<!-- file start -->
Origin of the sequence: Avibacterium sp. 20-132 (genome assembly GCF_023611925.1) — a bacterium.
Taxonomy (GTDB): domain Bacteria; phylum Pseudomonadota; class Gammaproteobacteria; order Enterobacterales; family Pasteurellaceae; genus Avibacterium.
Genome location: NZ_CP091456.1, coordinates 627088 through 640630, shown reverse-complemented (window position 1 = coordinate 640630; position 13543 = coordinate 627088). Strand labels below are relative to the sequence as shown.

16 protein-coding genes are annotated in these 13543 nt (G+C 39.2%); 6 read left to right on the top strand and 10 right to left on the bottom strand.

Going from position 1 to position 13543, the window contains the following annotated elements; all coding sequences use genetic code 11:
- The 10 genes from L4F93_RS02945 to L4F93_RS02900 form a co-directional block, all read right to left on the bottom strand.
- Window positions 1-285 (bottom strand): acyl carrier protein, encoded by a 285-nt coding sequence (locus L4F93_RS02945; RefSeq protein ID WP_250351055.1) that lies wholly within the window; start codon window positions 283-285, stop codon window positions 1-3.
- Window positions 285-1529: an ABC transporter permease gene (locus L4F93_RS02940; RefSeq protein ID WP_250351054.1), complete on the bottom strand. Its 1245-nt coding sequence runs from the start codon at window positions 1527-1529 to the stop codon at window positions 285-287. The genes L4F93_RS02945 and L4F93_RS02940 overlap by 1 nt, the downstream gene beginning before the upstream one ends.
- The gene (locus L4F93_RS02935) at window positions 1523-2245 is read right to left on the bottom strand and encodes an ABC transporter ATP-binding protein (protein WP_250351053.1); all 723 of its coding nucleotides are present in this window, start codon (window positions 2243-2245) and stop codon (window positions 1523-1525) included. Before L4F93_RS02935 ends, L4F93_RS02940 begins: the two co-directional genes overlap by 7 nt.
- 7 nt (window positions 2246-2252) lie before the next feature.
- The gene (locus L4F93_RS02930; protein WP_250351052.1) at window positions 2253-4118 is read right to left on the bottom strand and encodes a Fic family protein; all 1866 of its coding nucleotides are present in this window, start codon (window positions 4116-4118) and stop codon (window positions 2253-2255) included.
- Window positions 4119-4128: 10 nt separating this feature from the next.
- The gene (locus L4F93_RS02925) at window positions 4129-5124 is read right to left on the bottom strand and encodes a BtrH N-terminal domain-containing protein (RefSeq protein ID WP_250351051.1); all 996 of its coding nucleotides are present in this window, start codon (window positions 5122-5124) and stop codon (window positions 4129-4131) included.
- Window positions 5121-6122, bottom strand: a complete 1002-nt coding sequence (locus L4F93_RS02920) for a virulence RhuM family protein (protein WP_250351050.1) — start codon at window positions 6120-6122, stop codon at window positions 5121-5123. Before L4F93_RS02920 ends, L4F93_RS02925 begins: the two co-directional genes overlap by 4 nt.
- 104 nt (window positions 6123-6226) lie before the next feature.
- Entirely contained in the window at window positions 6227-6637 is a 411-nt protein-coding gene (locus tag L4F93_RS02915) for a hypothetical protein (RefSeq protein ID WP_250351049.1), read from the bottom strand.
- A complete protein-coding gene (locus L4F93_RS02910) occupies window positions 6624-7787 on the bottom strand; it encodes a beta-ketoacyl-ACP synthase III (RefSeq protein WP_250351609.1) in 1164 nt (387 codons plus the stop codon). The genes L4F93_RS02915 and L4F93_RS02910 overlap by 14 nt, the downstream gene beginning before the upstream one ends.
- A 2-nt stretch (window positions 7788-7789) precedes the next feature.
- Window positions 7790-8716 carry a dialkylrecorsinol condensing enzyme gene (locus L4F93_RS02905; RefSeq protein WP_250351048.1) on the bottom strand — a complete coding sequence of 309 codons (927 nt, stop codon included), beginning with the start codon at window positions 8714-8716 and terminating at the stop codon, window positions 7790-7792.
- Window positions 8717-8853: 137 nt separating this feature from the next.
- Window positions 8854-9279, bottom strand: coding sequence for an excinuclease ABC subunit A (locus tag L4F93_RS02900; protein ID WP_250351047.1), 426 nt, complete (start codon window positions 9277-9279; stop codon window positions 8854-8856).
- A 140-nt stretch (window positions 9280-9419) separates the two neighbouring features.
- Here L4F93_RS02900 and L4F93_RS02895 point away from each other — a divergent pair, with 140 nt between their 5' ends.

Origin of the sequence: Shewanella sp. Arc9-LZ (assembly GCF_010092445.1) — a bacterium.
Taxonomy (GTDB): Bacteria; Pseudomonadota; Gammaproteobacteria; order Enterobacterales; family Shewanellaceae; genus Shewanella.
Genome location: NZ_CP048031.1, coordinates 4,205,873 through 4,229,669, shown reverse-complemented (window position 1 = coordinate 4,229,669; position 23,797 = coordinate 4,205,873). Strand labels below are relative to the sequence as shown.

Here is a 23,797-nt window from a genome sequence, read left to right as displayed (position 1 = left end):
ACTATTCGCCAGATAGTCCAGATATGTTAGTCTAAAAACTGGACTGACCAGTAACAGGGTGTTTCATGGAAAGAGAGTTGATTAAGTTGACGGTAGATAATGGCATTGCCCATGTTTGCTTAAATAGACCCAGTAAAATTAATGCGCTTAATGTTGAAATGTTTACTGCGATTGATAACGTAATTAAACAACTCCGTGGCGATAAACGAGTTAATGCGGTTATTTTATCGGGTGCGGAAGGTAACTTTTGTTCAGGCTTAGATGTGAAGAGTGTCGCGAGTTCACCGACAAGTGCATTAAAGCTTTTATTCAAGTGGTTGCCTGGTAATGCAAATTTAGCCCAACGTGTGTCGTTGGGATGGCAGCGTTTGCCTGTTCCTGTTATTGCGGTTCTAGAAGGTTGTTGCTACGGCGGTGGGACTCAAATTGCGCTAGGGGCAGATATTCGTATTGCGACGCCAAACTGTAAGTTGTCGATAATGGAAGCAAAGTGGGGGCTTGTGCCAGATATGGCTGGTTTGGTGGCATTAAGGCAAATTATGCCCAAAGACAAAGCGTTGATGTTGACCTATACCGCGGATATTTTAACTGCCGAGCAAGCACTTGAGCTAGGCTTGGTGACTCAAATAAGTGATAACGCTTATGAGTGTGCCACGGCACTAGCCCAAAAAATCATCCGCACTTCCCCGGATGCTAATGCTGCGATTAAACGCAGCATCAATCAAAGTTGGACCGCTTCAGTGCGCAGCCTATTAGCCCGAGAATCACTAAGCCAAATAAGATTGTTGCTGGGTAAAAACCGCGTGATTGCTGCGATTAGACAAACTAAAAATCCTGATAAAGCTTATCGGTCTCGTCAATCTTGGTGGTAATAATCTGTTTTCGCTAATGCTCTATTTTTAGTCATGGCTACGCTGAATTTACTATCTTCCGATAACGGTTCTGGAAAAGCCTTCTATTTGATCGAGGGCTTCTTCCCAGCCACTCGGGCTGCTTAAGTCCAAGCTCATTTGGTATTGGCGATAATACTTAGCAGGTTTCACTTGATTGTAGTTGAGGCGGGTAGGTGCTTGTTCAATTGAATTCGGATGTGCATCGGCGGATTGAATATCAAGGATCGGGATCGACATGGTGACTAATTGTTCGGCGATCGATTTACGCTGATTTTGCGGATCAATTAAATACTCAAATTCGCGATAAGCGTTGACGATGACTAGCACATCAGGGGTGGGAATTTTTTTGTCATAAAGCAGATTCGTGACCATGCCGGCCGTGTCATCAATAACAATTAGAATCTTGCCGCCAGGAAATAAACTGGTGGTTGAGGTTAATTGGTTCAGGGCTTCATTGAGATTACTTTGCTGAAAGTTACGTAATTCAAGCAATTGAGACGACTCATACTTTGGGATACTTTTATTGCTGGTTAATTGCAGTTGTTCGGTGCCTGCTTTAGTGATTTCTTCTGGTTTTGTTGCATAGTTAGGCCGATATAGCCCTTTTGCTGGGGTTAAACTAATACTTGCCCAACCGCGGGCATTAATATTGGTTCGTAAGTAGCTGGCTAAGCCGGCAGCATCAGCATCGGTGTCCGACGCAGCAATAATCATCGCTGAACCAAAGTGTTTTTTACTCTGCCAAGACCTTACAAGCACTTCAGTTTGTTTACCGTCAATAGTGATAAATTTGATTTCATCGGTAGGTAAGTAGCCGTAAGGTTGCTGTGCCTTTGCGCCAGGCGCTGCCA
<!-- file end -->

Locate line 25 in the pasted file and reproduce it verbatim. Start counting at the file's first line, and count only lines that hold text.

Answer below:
Taxonomy (GTDB): Bacteria; Pseudomonadota; Gammaproteobacteria; order Enterobacterales; family Shewanellaceae; genus Shewanella.